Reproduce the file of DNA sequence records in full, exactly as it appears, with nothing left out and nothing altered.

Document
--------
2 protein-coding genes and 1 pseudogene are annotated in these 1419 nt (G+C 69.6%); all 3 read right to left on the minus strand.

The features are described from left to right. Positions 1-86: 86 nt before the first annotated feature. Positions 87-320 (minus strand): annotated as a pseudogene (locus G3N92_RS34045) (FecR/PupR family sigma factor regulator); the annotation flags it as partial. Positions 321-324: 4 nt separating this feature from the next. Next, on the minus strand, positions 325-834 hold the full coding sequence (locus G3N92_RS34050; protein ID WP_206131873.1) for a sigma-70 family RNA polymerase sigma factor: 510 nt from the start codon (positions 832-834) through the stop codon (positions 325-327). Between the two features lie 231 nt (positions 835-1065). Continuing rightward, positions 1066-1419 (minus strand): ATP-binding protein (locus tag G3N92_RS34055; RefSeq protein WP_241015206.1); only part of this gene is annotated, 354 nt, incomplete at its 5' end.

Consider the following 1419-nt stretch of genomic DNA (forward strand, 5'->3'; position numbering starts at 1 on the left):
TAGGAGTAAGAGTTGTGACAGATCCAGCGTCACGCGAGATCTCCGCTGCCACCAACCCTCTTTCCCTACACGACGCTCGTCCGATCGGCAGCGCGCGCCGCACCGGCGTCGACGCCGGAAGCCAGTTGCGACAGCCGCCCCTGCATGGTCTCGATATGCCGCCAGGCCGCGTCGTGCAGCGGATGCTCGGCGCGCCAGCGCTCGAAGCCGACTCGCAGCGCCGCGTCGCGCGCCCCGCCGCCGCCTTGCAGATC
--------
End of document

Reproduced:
2 protein-coding genes and 1 pseudogene are annotated in these 1419 nt (G+C 69.6%); all 3 read right to left on the minus strand.

The features are described from left to right. Positions 1-86: 86 nt before the first annotated feature. Positions 87-320 (minus strand): annotated as a pseudogene (locus G3N92_RS34045) (FecR/PupR family sigma factor regulator); the annotation flags it as partial. Positions 321-324: 4 nt separating this feature from the next. Next, on the minus strand, positions 325-834 hold the full coding sequence (locus G3N92_RS34050; protein ID WP_206131873.1) for a sigma-70 family RNA polymerase sigma factor: 510 nt from the start codon (positions 832-834) through the stop codon (positions 325-327). Between the two features lie 231 nt (positions 835-1065). Continuing rightward, positions 1066-1419 (minus strand): ATP-binding protein (locus tag G3N92_RS34055; RefSeq protein WP_241015206.1); only part of this gene is annotated, 354 nt, incomplete at its 5' end.

Consider the following 1419-nt stretch of genomic DNA (forward strand, 5'->3'; position numbering starts at 1 on the left):
TAGGAGTAAGAGTTGTGACAGATCCAGCGTCACGCGAGATCTCCGCTGCCACCAACCCTCTTTCCCTACACGACGCTCGTCCGATCGGCAGCGCGCGCCGCACCGGCGTCGACGCCGGAAGCCAGTTGCGACAGCCGCCCCTGCATGGTCTCGATATGCCGCCAGGCCGCGTCGTGCAGCGGATGCTCGGCGCGCCAGCGCTCGAAGCCGACTCGCAGCGCCGCGTCGCGCGCCCCGCCGCCGCCTTGCAGATC